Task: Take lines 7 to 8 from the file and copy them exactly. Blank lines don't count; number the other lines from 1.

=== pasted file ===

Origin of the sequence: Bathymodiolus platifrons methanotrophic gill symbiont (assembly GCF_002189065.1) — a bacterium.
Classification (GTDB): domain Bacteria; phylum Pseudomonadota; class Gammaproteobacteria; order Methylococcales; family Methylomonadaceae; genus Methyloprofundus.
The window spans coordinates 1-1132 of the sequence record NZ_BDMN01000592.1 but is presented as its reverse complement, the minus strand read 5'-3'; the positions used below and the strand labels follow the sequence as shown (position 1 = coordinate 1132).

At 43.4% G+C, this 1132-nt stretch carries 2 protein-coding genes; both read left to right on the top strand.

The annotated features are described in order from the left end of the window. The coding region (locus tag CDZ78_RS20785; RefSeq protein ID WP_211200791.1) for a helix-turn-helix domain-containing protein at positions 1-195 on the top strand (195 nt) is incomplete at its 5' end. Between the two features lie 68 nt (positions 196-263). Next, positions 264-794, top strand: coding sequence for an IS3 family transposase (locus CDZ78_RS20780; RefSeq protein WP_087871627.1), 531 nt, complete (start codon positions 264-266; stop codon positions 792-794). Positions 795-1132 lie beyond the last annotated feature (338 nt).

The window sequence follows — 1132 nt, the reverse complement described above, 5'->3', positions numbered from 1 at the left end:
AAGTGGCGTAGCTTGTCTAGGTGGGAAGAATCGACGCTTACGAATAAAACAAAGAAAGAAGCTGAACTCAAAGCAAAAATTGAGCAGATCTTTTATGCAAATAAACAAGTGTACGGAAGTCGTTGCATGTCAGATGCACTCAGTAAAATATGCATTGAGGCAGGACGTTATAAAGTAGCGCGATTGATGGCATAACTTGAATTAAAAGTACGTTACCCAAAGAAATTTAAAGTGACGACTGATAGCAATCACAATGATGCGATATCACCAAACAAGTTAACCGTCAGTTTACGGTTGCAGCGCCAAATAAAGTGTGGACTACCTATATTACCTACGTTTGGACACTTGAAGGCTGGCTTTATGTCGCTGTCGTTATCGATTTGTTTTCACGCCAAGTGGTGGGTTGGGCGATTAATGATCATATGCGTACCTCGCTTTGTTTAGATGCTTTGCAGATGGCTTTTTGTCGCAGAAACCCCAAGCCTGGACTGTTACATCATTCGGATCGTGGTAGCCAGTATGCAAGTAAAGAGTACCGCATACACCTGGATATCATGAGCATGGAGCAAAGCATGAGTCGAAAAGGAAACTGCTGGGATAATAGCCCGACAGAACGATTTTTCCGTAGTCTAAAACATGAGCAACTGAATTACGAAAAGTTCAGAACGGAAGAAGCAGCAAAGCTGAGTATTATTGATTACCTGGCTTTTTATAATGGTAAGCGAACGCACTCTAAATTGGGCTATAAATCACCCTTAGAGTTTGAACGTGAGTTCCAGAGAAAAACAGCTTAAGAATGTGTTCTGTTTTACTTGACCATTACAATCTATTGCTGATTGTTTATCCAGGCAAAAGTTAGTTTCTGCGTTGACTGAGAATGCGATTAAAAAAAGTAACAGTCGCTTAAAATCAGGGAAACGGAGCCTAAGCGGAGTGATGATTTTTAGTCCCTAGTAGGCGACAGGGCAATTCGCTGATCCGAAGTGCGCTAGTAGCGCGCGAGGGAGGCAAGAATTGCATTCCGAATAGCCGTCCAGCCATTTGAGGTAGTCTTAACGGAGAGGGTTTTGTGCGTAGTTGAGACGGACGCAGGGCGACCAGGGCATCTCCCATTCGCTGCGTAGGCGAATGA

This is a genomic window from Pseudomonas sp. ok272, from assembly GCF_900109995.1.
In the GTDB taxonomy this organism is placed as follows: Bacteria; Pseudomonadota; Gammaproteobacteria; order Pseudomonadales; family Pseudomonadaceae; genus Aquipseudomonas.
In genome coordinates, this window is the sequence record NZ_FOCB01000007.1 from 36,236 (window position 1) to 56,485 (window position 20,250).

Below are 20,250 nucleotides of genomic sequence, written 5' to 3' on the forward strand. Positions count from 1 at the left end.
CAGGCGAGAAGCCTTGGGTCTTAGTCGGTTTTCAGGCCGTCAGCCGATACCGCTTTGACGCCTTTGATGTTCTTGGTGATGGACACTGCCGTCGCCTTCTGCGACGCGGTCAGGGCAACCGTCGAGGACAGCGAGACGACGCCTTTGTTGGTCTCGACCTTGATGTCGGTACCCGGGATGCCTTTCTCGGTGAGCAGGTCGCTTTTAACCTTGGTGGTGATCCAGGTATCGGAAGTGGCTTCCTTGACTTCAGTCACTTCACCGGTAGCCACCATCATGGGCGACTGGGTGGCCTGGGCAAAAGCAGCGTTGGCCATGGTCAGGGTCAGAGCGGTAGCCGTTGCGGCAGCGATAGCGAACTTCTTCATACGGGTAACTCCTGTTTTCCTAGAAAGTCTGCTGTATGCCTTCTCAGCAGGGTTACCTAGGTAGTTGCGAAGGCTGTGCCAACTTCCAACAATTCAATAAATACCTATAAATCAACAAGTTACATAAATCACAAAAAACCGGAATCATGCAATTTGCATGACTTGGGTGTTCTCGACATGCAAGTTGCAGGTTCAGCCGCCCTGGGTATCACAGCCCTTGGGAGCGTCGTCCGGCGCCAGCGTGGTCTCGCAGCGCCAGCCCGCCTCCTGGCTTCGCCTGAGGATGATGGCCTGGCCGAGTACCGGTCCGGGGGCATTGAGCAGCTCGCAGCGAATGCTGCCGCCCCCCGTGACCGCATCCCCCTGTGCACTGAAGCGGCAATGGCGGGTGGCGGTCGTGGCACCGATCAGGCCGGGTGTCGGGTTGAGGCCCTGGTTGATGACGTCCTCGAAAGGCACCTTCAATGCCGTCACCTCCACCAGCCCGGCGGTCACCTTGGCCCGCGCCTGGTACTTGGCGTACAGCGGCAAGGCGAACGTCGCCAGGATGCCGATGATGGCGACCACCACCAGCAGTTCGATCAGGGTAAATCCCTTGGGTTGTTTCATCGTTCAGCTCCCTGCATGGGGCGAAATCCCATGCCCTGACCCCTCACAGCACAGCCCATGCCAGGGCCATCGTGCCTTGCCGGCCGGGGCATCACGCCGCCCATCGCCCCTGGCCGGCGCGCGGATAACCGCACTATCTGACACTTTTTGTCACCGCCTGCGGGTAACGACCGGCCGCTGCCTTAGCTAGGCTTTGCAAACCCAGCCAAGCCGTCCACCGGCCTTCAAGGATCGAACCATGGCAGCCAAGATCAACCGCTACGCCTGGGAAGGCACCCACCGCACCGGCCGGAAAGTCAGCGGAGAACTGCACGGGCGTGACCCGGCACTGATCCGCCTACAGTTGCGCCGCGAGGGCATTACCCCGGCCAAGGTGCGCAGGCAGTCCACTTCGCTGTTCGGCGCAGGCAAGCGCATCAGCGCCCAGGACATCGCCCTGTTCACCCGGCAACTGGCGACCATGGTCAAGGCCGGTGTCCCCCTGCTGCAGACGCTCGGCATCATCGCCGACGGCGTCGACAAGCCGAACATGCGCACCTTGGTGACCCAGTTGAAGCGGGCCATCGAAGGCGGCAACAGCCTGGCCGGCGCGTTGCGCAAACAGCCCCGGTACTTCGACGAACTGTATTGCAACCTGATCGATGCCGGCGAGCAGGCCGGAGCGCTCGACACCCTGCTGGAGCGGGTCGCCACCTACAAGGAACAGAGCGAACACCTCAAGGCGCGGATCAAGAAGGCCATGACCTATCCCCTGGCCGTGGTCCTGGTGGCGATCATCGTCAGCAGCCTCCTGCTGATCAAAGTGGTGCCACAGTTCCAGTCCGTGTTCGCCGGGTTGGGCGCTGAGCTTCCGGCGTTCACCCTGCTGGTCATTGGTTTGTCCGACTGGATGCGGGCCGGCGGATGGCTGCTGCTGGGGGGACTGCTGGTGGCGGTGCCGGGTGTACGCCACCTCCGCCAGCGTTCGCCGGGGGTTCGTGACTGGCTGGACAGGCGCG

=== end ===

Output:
AAGTGGCGTAGCTTGTCTAGGTGGGAAGAATCGACGCTTACGAATAAAACAAAGAAAGAAGCTGAACTCAAAGCAAAAATTGAGCAGATCTTTTATGCAAATAAACAAGTGTACGGAAGTCGTTGCATGTCAGATGCACTCAGTAAAATATGCATTGAGGCAGGACGTTATAAAGTAGCGCGATTGATGGCATAACTTGAATTAAAAGTACGTTACCCAAAGAAATTTAAAGTGACGACTGATAGCAATCACAATGATGCGATATCACCAAACAAGTTAACCGTCAGTTTACGGTTGCAGCGCCAAATAAAGTGTGGACTACCTATATTACCTACGTTTGGACACTTGAAGGCTGGCTTTATGTCGCTGTCGTTATCGATTTGTTTTCACGCCAAGTGGTGGGTTGGGCGATTAATGATCATATGCGTACCTCGCTTTGTTTAGATGCTTTGCAGATGGCTTTTTGTCGCAGAAACCCCAAGCCTGGACTGTTACATCATTCGGATCGTGGTAGCCAGTATGCAAGTAAAGAGTACCGCATACACCTGGATATCATGAGCATGGAGCAAAGCATGAGTCGAAAAGGAAACTGCTGGGATAATAGCCCGACAGAACGATTTTTCCGTAGTCTAAAACATGAGCAACTGAATTACGAAAAGTTCAGAACGGAAGAAGCAGCAAAGCTGAGTATTATTGATTACCTGGCTTTTTATAATGGTAAGCGAACGCACTCTAAATTGGGCTATAAATCACCCTTAGAGTTTGAACGTGAGTTCCAGAGAAAAACAGCTTAAGAATGTGTTCTGTTTTACTTGACCATTACAATCTATTGCTGATTGTTTATCCAGGCAAAAGTTAGTTTCTGCGTTGACTGAGAATGCGATTAAAAAAAGTAACAGTCGCTTAAAATCAGGGAAACGGAGCCTAAGCGGAGTGATGATTTTTAGTCCCTAGTAGGCGACAGGGCAATTCGCTGATCCGAAGTGCGCTAGTAGCGCGCGAGGGAGGCAAGAATTGCATTCCGAATAGCCGTCCAGCCATTTGAGGTAGTCTTAACGGAGAGGGTTTTGTGCGTAGTTGAGACGGACGCAGGGCGACCAGGGCATCTCCCATTCGCTGCGTAGGCGAATGA

This is a genomic window from Pseudomonas sp. ok272, from assembly GCF_900109995.1.